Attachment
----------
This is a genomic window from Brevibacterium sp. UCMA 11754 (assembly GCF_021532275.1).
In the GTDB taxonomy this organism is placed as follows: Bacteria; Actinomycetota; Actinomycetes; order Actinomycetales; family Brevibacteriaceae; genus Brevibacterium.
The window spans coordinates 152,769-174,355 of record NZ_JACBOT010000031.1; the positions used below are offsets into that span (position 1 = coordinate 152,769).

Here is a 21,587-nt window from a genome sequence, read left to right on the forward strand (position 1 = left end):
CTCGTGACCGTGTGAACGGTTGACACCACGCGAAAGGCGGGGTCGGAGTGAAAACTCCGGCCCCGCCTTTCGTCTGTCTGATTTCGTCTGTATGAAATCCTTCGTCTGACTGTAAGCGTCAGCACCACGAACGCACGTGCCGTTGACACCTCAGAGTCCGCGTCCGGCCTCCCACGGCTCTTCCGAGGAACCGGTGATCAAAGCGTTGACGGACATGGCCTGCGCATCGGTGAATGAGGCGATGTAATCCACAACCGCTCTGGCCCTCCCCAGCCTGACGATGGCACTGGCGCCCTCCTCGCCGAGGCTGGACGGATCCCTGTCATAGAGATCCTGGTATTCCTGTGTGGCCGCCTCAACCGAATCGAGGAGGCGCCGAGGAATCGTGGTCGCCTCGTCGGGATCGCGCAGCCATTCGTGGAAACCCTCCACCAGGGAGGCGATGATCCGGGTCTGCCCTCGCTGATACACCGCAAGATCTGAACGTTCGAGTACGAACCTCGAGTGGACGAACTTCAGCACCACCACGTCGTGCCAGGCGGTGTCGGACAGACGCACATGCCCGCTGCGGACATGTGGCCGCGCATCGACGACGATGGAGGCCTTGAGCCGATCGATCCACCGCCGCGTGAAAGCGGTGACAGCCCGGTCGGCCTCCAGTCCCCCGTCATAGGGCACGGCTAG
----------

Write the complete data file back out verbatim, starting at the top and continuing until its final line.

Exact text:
This is a genomic window from Brevibacterium sp. UCMA 11754 (assembly GCF_021532275.1).
In the GTDB taxonomy this organism is placed as follows: Bacteria; Actinomycetota; Actinomycetes; order Actinomycetales; family Brevibacteriaceae; genus Brevibacterium.
The window spans coordinates 152,769-174,355 of record NZ_JACBOT010000031.1; the positions used below are offsets into that span (position 1 = coordinate 152,769).

Here is a 21,587-nt window from a genome sequence, read left to right on the forward strand (position 1 = left end):
CTCGTGACCGTGTGAACGGTTGACACCACGCGAAAGGCGGGGTCGGAGTGAAAACTCCGGCCCCGCCTTTCGTCTGTCTGATTTCGTCTGTATGAAATCCTTCGTCTGACTGTAAGCGTCAGCACCACGAACGCACGTGCCGTTGACACCTCAGAGTCCGCGTCCGGCCTCCCACGGCTCTTCCGAGGAACCGGTGATCAAAGCGTTGACGGACATGGCCTGCGCATCGGTGAATGAGGCGATGTAATCCACAACCGCTCTGGCCCTCCCCAGCCTGACGATGGCACTGGCGCCCTCCTCGCCGAGGCTGGACGGATCCCTGTCATAGAGATCCTGGTATTCCTGTGTGGCCGCCTCAACCGAATCGAGGAGGCGCCGAGGAATCGTGGTCGCCTCGTCGGGATCGCGCAGCCATTCGTGGAAACCCTCCACCAGGGAGGCGATGATCCGGGTCTGCCCTCGCTGATACACCGCAAGATCTGAACGTTCGAGTACGAACCTCGAGTGGACGAACTTCAGCACCACCACGTCGTGCCAGGCGGTGTCGGACAGACGCACATGCCCGCTGCGGACATGTGGCCGCGCATCGACGACGATGGAGGCCTTGAGCCGATCGATCCACCGCCGCGTGAAAGCGGTGACAGCCCGGTCGGCCTCCAGTCCCCCGTCATAGGGCACGGCTAG